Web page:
Monday, August 27, 2018

Delights of the Hudson Valley

Annamaria on Monday

I live in the Hudson Valley in the greatest city on earth.  But there is a place, along that same majestic river, just fifty miles north of Times Square that I also know and love well.  This past week, I spent a few days there, in Garrison and Cold Spring, New York with two of my dearest friends, tasting its delights: Familiar and new.

Most delightful of all, we saw, on three consecutive nights, the three MainStage plays at my beloved Hudson Valley Shakespeare Festival, preceded by picnicking while gazing at this view.  Good food, great friends, and then Taming of the Shrew as an appetizer, Richard II as the main course, and The Heart of Robin Hood, a swashbuckling, hilarious and romantic romp as desert.  What a feast!

The first of our hikes was on the grounds of Manitoga, which was the estate of the modernist industrial designer Russel Wright and is now a museum and nature reserve.

Susan Spann: Take note.  I am doing a little training in
preparation for our climbs.  Fair warning, I go slower going
down than going up!

There is a brand new museum in the area:  Magazzino, which means "warehouse" in Italian.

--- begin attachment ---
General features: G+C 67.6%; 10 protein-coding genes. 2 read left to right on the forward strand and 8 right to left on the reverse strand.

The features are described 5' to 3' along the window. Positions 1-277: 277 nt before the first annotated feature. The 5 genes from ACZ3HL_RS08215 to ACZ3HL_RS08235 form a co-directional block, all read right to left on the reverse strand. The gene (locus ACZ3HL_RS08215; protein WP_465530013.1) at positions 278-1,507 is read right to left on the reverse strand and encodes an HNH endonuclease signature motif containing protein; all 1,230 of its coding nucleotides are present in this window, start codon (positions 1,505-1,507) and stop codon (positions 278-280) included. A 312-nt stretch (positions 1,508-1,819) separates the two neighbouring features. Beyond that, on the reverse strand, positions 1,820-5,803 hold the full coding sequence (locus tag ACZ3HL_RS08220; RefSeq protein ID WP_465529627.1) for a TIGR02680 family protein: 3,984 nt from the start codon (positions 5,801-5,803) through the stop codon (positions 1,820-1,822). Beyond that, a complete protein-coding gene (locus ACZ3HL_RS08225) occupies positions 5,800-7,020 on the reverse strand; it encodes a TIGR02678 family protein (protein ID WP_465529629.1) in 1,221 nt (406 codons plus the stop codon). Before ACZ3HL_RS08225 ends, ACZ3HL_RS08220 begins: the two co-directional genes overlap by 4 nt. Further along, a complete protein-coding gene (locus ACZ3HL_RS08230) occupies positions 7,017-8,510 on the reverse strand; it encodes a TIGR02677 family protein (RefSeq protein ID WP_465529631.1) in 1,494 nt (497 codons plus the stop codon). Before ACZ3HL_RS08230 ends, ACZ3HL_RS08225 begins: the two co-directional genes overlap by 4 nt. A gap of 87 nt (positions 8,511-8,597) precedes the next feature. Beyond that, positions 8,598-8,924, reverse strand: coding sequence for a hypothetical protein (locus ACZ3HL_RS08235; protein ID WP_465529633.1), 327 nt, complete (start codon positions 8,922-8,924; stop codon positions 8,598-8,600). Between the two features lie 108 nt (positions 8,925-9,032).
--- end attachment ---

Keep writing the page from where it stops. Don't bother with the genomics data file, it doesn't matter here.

The art of I Poveri (the poor ones) is made from castoff or found materials.

Many of the works were really fun to play with, especially the ones with mirrors:

Selfie with Molly McClure: Snooping

Selfie by Dick Bradford, entitled Two Bearded Men Perusing a Text!

This work is made entirely from natural materials, including
volcanic ash taken from the slopes of Mt. Etna, in my
ancestral stomping grounds.
Our second hike was to to Arden Point on the banks of the Hudson.

I was doing fine until I crossed this bridge.

Where I developed a problem with my soul--opps
I mean my sole, which Dick tried to fix with a
tourniquet made from his handkerchief.
In the end, the only solution was to separate me from my soul,
oops--from my sole.
I made it to the river without my sole.

My sole awaiting reattachment.

`anc'ora - One of the works in the Magazzino exhibition.

"Ancora" (AHN-cora) is Italian for "anchor."  "Anc'ora" (ahnk-ORA) is Italian for "again."
The work in neon seems profound to me.  In this context, with such dear and long-term friends, it meant that I have friends who are anchors for my soul.  I pray we will be able to be together in this glorious place again soon. 


  1. Replies
    1. Come in summer, Michael. You can escape winter in Jo'burg. Say when next July and August, and I will make all the arrangements. THAT will be fun.

  2. Looks gorgeous, Annamaria. Did the bottom of your footwear become detached during your walk? If so, did you have to do some sole-searching...?

    ok, I'll stop now... :)

    1. The detachment was partial, Zoe. But walking with a flapping sole was a tripping hazard, especially on uneven terrain. Dick did a solectomy on my shoe. I am trying to restore my sole. It’s a chancy process. :))

  3. Please don’t stop Zoe, or else someone with less discretion may try to pick up the slack, with observations like this: A sole turned asunder may make the world difficult to walk, but a Seoul termed a blunder risks the world in a wok.